Unformatted text preview: 25Year Old Hollywood Star Hedy Lamarr
Frequency Hopping "Not Just a Pretty Face" Ramie Barghouti 6/9/2004 Quick Bio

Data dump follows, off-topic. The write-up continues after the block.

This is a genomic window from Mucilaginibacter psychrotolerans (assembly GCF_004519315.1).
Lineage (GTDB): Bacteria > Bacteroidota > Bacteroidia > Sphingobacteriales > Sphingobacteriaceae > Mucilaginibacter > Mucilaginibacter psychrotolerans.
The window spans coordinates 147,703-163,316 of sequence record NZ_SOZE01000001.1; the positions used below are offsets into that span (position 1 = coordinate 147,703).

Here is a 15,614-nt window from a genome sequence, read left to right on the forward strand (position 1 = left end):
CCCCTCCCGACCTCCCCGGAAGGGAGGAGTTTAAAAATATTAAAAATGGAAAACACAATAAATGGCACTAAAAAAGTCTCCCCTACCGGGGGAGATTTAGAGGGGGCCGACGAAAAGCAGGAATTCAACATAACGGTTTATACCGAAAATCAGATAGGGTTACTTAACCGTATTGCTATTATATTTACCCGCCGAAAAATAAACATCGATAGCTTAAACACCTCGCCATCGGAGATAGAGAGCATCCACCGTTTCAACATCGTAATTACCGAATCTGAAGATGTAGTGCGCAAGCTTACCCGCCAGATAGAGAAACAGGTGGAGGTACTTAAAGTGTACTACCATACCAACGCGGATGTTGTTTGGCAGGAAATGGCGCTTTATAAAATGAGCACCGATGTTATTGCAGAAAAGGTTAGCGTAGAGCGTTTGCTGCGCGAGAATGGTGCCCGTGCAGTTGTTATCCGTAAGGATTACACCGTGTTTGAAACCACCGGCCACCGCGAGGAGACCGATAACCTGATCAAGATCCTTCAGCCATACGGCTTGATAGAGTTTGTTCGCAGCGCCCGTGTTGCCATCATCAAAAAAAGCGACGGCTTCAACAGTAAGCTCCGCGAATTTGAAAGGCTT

1914-2000 Hedwid Eva Maria Kiesler was born in Vienna, Austria on November 9, 1914. Her father, Emil, was a bank director, and her mother, Gertrud, was a pianist. Hedwig grew up a self-described "enfant terrible." She was schooled privately, and in her late teens, was schooled at Max Reinhardt's famous acting school in Berlin. Afterwards, she returned to Vienna and worked in the film industry as a script girl in the early 1930's, and shortly thereafter began to get small acting parts. Her Story The year: 1940. Viennese actress Hedy Lamarr, one of the great sex symbols of all time, was making small talk with American film-score composer George Antheil. Antheil. Lamarr and Antheil discussed the Nazi domination of Europe. Lamarr spoke from firsthand knowledge. Three years earlier she had fled Austria, largely out of dislike of her wealthy munitions tycoon husband, Friedrich (Fritz) Mandl. Lamarr thought up an interesting scheme to control armed torpedoes over long distances without the enemy detecting them or jamming their transmissions. As Lamarr spoke that evening Antheil lay sprawled out on her living room floor diagramming her ideas in a spiral notebook. Two years later Lamarr and Antheil were awarded a U.S. patent for a 'secret communication system.' Her Story Cont. Lamarr designed a new kind of guidance system for torpedos. Eventhough her formal education consisted of private schools without technical training, she had absorbed quite a bit about weaponry during her marriage to the arms merchant, Mandl. Hedy knew that "guided" torpedos were much more effective hitting a target, a ship at sea for example. The problem was that radio-controlled torpedos could easily be jammed by the enemy. Neither she nor Antheil were scientists, but one afternoon she realized "we're talking and changing frequencies" all the time. At that moment, the concept of frequency-hopping was born. Antheil gave Lamarr most of the credit, but he supplied the player piano technique. Using a modified piano roll in both the torpedo and the transmitter, the changing frequencies would always be in synch. A constantly changing frequency cannot be jammed. How it Works A signal is broadcast over a seemingly random series of radio frequencies, hopping from frequency to frequency at split-second intervals. The signal could carry spoken words or commands for a torpedo. A receiver, hopping between frequencies in synchrony with the transmitter, picks up the message. Would- be eavesdroppers hear only unintelligible blips. Attempts to jam the signal succeed only at knocking out a few small bits of it. So effective is the concept that it is now the principal antijamming device used in the U.S. government's $25 billion Milstar defense communications satellite system. Spread Spectrum Narrow Band How it Works Cont. Transmitter and torpedo are equipped with identically perforated paper rolls which run synchronously. In this way, the change of frequency takes place continuously and simultaneously, and proceeds so rapidly that the enemy has no chance to disrupt the signal. In order to be able to jam the radio contact, the enemy would also have to be in possession of an identically perforated paper roll. Spread Spectrum vs. Narrow Band